There are a few cardinal rules for the unfamiliar to follow when it comes to magical objects...
...Don’t mess with Ouija boards. Don’t let a virgin light the black flame candle on Halloween night. Don’t summon mystical beings of ambivalent nature from a Book of Shadows hidden in the closet of your new house to grant your deepest desire. Simple stuff. But humans are fallible and impressionable creatures, often unable to resist the temptation of curiosity if there is even the slightest chance we might get something out of it, no matter how great the risk.
Writer-directors’ David Charbonier and Justin Powell’s Panic Fest 2021 entry The Djinn relies on these elements of human nature to tell their story of a young boy with a desperate wish in his heart who, completely unfamiliar with the rules and stakes of enlisting magical help, makes a choice that will flip life as he knows it upside down.
“Do you think mom would have stayed if I wasn’t different?” Dylan (Ezra Dewey) asks his father (Rob Brownstein) one night. While not every disabled person’s experience or feelings around their disability are the same, I am intimately familiar with a shade of this question and so can understand beyond mere suspension of disbelief the desire to correct something about oneself that society casts as lacking. I have since grown out of this inclination and more fully accept myself in all forms, but spending the first several years of my life wanting nothing more than to not be different or not be a burden means that when movies like The Djinn come along to tell stories of people throwing everything to the wind for the chance at filling in the pieces of themselves they have had to spend their lives working around and adapting to on the off chance they might get back something they’ve lost, I get it. You see, Dylan is mute. It isn’t clear—nor does it particularly matter—whether he was born mute or if his condition is the result of some kind of accident, but he is. He speaks through sign language but witnessed a traumatic family tragedy that made clear what an impact not having a voice has. So, when he finds a book of magic in the closet of his new room with a Djinn-summoning spell in it that will grant the reader their deepest wish, it proves a temptation too great to resist. As is usually the case, he gets more than he bargained for more or less immediately and must fight his way through the night to survive.
The Djinn is home invasion meets demon-fighting, and the two come together to make one hell of a horror film. From its opening moments of silence so deep it inclines you to hold your breath and strain your ears for even the smallest of sounds to its minimal storytelling style, it’s obvious Charbonier and Powell knew the kind of story they wanted to tell. No frame is wasted. Every second of its tight 81-minute runtime is spent in service of ramping up the tension as Dylan faces off against the shapeshifting spirit terrorizing him. Perhaps best of all, Dylan is a more than worthy match for this otherworldly adversary. Much like Hush’s Maddie, Dylan knows how to use his surroundings to his advantage even as he is made more and more aware of the true level of danger he faces. He cannot call for help. His survival is entirely dependent on his ability to navigate his space in a way that will outwit the terror stalking him. Ezra Dewey’s performance is so engrossing and, at times, heart-wrenching, that I found myself subconsciously moving with him as I watched. For one so young, he is acutely aware of what’s required of him to tell a story effectively and is more than capable of doing whatever it takes.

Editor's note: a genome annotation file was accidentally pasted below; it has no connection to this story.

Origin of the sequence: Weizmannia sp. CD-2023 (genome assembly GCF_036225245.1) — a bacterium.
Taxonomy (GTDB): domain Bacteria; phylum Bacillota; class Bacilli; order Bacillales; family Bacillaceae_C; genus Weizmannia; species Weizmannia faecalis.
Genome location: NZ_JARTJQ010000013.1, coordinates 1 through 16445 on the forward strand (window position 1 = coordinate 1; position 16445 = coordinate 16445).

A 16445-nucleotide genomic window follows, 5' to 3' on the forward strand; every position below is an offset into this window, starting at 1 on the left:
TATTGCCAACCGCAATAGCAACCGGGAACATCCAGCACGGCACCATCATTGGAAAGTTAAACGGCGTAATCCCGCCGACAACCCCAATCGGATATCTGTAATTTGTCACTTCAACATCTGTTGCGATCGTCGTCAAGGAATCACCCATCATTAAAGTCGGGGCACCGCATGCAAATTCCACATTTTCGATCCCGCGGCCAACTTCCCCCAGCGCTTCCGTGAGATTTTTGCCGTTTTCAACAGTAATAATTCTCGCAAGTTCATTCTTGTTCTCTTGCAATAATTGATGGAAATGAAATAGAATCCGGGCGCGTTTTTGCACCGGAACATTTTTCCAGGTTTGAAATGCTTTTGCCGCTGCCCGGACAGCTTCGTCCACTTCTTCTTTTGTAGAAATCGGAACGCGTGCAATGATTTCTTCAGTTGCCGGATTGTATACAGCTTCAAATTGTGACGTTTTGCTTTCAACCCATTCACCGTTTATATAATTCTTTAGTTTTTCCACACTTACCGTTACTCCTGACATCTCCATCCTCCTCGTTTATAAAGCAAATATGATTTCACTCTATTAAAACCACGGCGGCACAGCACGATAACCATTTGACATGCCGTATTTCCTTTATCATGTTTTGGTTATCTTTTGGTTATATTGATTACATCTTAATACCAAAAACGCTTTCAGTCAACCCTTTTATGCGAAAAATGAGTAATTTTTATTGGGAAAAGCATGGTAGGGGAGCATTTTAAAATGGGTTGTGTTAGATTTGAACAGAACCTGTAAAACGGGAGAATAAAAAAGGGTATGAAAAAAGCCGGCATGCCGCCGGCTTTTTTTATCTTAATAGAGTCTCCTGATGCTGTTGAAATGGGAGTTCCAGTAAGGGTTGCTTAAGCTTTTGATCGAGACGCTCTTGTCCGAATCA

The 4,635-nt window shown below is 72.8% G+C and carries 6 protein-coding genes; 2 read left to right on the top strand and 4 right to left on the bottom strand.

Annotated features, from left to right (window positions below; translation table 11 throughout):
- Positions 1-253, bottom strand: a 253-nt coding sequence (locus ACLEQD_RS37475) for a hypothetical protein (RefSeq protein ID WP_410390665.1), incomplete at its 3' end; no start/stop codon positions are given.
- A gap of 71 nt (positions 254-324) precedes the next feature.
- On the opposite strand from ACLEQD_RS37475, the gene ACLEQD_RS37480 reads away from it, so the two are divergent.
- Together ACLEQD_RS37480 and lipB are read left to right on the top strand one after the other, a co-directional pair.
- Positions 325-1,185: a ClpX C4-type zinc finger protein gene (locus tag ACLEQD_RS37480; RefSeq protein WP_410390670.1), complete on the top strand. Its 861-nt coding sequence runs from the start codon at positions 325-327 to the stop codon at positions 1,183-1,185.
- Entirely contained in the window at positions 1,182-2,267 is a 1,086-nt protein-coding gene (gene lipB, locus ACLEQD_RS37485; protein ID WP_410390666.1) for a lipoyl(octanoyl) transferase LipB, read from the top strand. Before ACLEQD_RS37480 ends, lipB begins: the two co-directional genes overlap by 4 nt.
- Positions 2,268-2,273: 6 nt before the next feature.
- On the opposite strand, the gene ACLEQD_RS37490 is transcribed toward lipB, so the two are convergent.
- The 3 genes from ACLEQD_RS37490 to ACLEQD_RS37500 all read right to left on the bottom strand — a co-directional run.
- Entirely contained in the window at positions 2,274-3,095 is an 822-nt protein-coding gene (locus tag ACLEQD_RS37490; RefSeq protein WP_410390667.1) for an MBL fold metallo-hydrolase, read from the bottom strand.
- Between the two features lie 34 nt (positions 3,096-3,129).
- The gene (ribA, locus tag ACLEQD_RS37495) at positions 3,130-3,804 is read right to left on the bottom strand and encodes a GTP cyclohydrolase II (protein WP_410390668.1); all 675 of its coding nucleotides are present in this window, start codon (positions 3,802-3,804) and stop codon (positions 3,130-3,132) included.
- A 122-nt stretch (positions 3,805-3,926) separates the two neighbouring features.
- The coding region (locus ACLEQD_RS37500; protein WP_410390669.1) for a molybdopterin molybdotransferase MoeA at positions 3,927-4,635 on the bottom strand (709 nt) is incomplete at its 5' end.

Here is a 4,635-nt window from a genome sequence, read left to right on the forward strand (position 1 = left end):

I would be remiss not to highlight both Matthew James’ original score and the sound design by William Tabanou and Nathan Ruyh, both of which form the backbone to The Djinn’s recipe for suspense. Likewise for Julián Estrada’s cinematography, which gave the whole film an intensely claustrophobic feel, particularly when Dylan is injured or trying to hide. Interestingly, the moments between Dylan and his father feel much more open than when he’s alone or battling the demon, a distinction that remains intact throughout the film and an impressive feat for something that more or less takes place in a single location.
Even the bits that might make me draw back a bit, like using the story of Pinocchio to weave the message more firmly in place, are used in such a way that it serves the story without patronizing Dylan’s status as disabled. The elements of Pinocchio in play here are not that he wants to be a “real boy” just like all the others, but that we cannot undo the things that have happened to us, no matter how badly we wish otherwise. In fact, the only person who actively wants to change Dylan’s disability is Dylan himself; his dad spends most of his brief time in the film trying to remind him that he’s a perfectly capable human being just as he is.
While its scares may not work with the same intensity on everyone, The Djinn is a masterful work of tension and heart for those willing to give themselves to the story and dig a bit beneath its surface. It situates itself tonally somewhere between Are You Afraid of the Dark’s minimal and kid-centered focus and Tigers Are Not Afraid’s bleak-tinged emotional pull. A strange spot to be, perhaps, but one that works.
The Djinn comes to VOD on May 14th from IFC Midnight.
By Katelyn Nelson
Support the AAPI Community Fund with us by donating here.